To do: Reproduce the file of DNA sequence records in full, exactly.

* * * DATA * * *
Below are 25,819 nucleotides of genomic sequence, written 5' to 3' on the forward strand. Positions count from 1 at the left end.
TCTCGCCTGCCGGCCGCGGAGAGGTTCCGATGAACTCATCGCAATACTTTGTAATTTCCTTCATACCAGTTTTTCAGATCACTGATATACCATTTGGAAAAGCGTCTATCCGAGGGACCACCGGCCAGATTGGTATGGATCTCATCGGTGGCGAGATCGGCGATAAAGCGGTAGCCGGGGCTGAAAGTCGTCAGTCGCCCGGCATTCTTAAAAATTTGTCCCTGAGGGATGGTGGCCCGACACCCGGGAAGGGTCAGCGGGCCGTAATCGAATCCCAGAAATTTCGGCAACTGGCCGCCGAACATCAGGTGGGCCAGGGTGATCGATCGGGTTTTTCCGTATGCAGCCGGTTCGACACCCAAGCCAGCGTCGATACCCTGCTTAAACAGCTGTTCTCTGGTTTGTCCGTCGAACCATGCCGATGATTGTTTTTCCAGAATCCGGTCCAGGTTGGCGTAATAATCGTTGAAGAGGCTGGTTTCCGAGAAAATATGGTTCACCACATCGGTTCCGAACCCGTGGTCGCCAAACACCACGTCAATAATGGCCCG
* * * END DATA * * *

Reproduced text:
Below are 25,819 nucleotides of genomic sequence, written 5' to 3' on the forward strand. Positions count from 1 at the left end.
TCTCGCCTGCCGGCCGCGGAGAGGTTCCGATGAACTCATCGCAATACTTTGTAATTTCCTTCATACCAGTTTTTCAGATCACTGATATACCATTTGGAAAAGCGTCTATCCGAGGGACCACCGGCCAGATTGGTATGGATCTCATCGGTGGCGAGATCGGCGATAAAGCGGTAGCCGGGGCTGAAAGTCGTCAGTCGCCCGGCATTCTTAAAAATTTGTCCCTGAGGGATGGTGGCCCGACACCCGGGAAGGGTCAGCGGGCCGTAATCGAATCCCAGAAATTTCGGCAACTGGCCGCCGAACATCAGGTGGGCCAGGGTGATCGATCGGGTTTTTCCGTATGCAGCCGGTTCGACACCCAAGCCAGCGTCGATACCCTGCTTAAACAGCTGTTCTCTGGTTTGTCCGTCGAACCATGCCGATGATTGTTTTTCCAGAATCCGGTCCAGGTTGGCGTAATAATCGTTGAAGAGGCTGGTTTCCGAGAAAATATGGTTCACCACATCGGTTCCGAACCCGTGGTCGCCAAACACCACGTCAATAATGGCCCG